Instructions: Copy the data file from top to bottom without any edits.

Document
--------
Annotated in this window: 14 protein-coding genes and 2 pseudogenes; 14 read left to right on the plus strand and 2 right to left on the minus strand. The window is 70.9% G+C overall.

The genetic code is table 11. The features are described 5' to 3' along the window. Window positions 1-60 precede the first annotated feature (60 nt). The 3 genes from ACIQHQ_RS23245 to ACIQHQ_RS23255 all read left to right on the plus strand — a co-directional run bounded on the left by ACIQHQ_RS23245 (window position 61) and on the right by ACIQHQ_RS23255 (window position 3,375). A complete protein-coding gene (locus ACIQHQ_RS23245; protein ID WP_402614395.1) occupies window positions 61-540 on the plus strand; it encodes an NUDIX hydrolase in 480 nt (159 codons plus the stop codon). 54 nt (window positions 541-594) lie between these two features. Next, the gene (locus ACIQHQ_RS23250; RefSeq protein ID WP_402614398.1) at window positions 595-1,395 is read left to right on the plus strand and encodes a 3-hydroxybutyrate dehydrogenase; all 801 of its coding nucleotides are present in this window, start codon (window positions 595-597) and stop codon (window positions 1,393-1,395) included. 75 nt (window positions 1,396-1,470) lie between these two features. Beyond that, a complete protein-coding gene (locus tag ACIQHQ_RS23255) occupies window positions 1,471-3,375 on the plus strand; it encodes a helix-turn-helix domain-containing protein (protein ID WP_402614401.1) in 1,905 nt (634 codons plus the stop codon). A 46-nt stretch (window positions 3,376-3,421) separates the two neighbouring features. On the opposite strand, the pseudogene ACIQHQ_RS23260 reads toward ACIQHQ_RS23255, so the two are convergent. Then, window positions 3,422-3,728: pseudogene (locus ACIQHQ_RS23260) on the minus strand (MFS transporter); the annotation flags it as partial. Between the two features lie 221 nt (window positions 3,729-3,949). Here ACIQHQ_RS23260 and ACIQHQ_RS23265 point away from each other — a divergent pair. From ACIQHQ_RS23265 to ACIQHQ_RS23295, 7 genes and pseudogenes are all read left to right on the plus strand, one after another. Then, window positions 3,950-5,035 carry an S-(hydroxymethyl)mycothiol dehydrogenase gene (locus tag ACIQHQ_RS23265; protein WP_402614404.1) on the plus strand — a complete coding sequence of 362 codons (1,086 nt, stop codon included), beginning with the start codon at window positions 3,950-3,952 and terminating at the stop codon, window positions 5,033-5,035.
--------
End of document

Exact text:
Annotated in this window: 14 protein-coding genes and 2 pseudogenes; 14 read left to right on the plus strand and 2 right to left on the minus strand. The window is 70.9% G+C overall.

The genetic code is table 11. The features are described 5' to 3' along the window. Window positions 1-60 precede the first annotated feature (60 nt). The 3 genes from ACIQHQ_RS23245 to ACIQHQ_RS23255 all read left to right on the plus strand — a co-directional run bounded on the left by ACIQHQ_RS23245 (window position 61) and on the right by ACIQHQ_RS23255 (window position 3,375). A complete protein-coding gene (locus ACIQHQ_RS23245; protein ID WP_402614395.1) occupies window positions 61-540 on the plus strand; it encodes an NUDIX hydrolase in 480 nt (159 codons plus the stop codon). 54 nt (window positions 541-594) lie between these two features. Next, the gene (locus ACIQHQ_RS23250; RefSeq protein ID WP_402614398.1) at window positions 595-1,395 is read left to right on the plus strand and encodes a 3-hydroxybutyrate dehydrogenase; all 801 of its coding nucleotides are present in this window, start codon (window positions 595-597) and stop codon (window positions 1,393-1,395) included. 75 nt (window positions 1,396-1,470) lie between these two features. Beyond that, a complete protein-coding gene (locus tag ACIQHQ_RS23255) occupies window positions 1,471-3,375 on the plus strand; it encodes a helix-turn-helix domain-containing protein (protein ID WP_402614401.1) in 1,905 nt (634 codons plus the stop codon). A 46-nt stretch (window positions 3,376-3,421) separates the two neighbouring features. On the opposite strand, the pseudogene ACIQHQ_RS23260 reads toward ACIQHQ_RS23255, so the two are convergent. Then, window positions 3,422-3,728: pseudogene (locus ACIQHQ_RS23260) on the minus strand (MFS transporter); the annotation flags it as partial. Between the two features lie 221 nt (window positions 3,729-3,949). Here ACIQHQ_RS23260 and ACIQHQ_RS23265 point away from each other — a divergent pair. From ACIQHQ_RS23265 to ACIQHQ_RS23295, 7 genes and pseudogenes are all read left to right on the plus strand, one after another. Then, window positions 3,950-5,035 carry an S-(hydroxymethyl)mycothiol dehydrogenase gene (locus tag ACIQHQ_RS23265; protein WP_402614404.1) on the plus strand — a complete coding sequence of 362 codons (1,086 nt, stop codon included), beginning with the start codon at window positions 3,950-3,952 and terminating at the stop codon, window positions 5,033-5,035.